The Northwest Europe Index (NEX) was much steadier, with Europe able to call on pipeline gas flows from key suppliers including Russia as an alternative to imported LNG. Europe had low gas storage levels in March and April after stocks were depleted by cold weather sweeping into Europe from Siberia at the end of the last winter: the so-called Beast from the East. But strong injection rates in the early summer months have already helped refill much of the deficit.

With Europe looking more comfortable, the spread between northwest European spot gas prices and the EAX widened from just over $1.00/MMBtu in mid-April to around $4.00/MMBtu on 15 June, when Asian spot cargoes were assessed at $11.40/MMBtu for July and $11.50/MMBtu for August.

This has encouraged cargoes from Russia’s Yamal LNG project to switch onto new ships at European ports for voyages further east, rather than delivering straight into European ports, as had become more common in April and May. Europe received four Yamal cargoes for domestic consumption in April and five in May, while only two were received outside Europe in those months. Yamal cargoes are also expected to start arriving directly in Asia via the Northern Sea Route through the Arctic in coming weeks, now that the ice that blocks that route in winter is thinning.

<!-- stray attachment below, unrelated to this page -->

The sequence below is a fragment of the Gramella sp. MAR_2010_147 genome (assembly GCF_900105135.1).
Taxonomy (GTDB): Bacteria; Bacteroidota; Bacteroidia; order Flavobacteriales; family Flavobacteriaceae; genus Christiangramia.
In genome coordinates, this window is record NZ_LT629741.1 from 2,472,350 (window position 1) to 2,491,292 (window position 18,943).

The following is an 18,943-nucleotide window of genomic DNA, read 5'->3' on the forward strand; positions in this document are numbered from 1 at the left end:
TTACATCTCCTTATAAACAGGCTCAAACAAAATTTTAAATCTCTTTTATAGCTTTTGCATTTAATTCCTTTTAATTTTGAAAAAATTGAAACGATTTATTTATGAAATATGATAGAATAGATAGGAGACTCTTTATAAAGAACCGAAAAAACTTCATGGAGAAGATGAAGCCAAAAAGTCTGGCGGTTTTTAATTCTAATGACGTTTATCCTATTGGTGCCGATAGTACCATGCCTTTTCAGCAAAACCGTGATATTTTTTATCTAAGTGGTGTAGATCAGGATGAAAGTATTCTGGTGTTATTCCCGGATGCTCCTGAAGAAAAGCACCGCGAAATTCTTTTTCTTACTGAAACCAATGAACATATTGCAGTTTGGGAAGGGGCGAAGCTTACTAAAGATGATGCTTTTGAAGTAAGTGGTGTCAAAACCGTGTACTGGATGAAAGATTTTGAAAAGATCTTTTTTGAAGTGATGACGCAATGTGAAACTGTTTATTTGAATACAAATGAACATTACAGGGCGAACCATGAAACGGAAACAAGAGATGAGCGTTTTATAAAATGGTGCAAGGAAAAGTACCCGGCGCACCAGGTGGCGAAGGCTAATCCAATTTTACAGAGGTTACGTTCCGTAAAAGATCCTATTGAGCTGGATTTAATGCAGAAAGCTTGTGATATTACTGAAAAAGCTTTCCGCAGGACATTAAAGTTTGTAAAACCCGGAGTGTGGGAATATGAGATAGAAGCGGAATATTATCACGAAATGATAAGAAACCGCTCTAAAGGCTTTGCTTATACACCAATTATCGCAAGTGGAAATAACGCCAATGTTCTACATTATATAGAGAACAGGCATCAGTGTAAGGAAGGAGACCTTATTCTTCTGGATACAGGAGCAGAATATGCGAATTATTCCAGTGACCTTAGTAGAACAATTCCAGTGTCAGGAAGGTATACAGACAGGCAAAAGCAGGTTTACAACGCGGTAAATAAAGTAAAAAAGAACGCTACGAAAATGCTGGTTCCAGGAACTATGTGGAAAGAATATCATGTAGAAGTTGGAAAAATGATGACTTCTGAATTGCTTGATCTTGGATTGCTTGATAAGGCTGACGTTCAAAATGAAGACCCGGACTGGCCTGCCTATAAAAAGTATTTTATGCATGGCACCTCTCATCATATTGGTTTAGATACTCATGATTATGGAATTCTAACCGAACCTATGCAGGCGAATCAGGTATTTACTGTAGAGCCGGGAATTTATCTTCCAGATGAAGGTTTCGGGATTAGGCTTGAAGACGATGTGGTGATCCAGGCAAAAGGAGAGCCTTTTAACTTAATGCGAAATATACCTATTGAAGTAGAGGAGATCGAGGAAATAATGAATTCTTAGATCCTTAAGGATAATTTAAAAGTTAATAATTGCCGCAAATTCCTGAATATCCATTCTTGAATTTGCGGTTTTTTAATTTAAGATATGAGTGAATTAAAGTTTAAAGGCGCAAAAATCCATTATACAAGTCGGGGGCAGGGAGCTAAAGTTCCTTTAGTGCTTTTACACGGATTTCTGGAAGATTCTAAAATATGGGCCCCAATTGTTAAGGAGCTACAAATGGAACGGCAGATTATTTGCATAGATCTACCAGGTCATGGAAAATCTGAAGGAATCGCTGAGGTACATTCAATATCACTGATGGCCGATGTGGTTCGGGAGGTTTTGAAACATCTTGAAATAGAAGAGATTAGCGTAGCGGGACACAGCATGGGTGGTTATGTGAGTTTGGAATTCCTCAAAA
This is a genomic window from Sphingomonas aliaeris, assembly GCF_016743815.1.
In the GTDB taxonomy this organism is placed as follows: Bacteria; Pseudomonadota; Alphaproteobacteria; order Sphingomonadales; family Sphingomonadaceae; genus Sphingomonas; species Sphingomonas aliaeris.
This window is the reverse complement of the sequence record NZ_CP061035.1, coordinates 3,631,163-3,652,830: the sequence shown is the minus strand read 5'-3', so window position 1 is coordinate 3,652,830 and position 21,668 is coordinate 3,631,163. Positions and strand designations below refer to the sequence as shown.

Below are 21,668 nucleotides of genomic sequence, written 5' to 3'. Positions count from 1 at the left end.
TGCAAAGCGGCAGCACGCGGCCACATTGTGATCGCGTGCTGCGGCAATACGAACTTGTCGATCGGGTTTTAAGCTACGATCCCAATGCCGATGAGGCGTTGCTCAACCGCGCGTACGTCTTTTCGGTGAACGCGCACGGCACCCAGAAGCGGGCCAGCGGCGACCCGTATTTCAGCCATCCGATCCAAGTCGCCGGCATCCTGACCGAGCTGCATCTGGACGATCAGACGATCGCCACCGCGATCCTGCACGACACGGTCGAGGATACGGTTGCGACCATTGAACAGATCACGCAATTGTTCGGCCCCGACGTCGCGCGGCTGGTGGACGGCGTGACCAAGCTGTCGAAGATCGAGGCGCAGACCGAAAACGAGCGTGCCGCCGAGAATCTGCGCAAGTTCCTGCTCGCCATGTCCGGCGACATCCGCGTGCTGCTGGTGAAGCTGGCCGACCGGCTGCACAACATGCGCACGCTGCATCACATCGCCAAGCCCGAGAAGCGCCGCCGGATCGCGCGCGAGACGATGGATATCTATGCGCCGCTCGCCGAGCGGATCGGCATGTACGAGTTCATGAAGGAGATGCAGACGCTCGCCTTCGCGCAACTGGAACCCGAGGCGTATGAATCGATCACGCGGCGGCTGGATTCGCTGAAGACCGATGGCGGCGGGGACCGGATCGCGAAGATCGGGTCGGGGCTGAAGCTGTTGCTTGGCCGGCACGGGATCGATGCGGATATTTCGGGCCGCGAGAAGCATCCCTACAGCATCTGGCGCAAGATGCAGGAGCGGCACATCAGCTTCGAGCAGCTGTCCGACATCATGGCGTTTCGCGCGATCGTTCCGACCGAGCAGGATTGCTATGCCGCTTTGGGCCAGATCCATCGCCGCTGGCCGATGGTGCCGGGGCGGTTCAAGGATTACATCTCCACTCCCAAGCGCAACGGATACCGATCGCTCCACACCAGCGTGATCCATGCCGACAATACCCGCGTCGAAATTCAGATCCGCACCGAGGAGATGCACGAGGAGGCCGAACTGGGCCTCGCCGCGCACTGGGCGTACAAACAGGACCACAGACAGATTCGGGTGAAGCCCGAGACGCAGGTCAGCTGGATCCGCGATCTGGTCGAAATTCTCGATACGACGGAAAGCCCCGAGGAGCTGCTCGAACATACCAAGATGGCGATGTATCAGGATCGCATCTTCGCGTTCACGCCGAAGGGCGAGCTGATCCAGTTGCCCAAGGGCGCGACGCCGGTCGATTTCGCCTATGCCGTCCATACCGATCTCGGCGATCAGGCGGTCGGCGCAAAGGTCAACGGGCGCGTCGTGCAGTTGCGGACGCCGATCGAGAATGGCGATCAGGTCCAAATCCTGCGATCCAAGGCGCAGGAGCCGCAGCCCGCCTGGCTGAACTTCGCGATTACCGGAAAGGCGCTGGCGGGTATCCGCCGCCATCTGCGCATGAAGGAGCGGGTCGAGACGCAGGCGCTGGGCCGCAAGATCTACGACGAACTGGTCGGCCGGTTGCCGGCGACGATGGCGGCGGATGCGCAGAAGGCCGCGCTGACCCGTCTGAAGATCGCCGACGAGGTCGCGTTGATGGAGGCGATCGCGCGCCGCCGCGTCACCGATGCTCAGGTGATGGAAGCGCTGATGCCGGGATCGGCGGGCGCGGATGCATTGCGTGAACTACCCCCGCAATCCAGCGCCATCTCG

The price spread has also incentivised traders to look to reload volumes of LNG stored in European terminal tanks onto ships to carry east. Ballast vessels have started heading to terminals such as Montoir and Fos Cavaou in France and Gate in the Netherlands to either transfer Yamal cargoes or pick up reload cargoes. Traders in Asia have reported reload volumes being marketed in the region.

Prices in the emerging LNG swaps market indicate strong demand could continue in Asia until next summer, with monthly contracts all priced over $11.00/MMBtu until April. Swaps for Q4 18 Asia delivery rose almost two dollars over the past month, from trade heard at $9.85/MMBtu on 14 May to $11.80/MMBtu on 14 June.

First cargo for offshore Cameroon

Notable voyages during the past month included the first cargo produced from Perenco’s floating project off the shore of Cameroon, carried by the 141,000cbm Galicia Spirit to Jiangsu Rudong in China. It arrived on 14 June. The Cameroon project is the world’s second floating LNG production unit, after one launched by PETRONAS off Malaysia, which delivered its first cargo in 2017.

The 177,000cbm LNG Sakura on 21 May delivered the first long-term contract cargo for Japan from the US Cove Point facility. It was delivered to Tokyo Gas at the company’s Negishi terminal. Tokyo Gas and Kansai Electric can both receive cargoes under the deal.

The 152,000cbm British Diamond on 31 May delivered the first US LNG cargo to Israel’s Hadera port. It was carried by BP from the US Sabine Pass plant. BP normally supplies Israel with cargoes from Trinidad & Tobago.

The 170,000cbm Pskov on 1 June delivered the first cargo from Russia’s Yamal LNG project to reach China, to Tianjin port. The cargo was first taken from Yamal to Zeebrugge in Belgium on an ice-breaker ship, then left Zeebrugge on the Pskov on 2 May. Chinese companies invested heavily in the Yamal project. The first direct cargo to China heading east through the Arctic is expected to set out in coming weeks.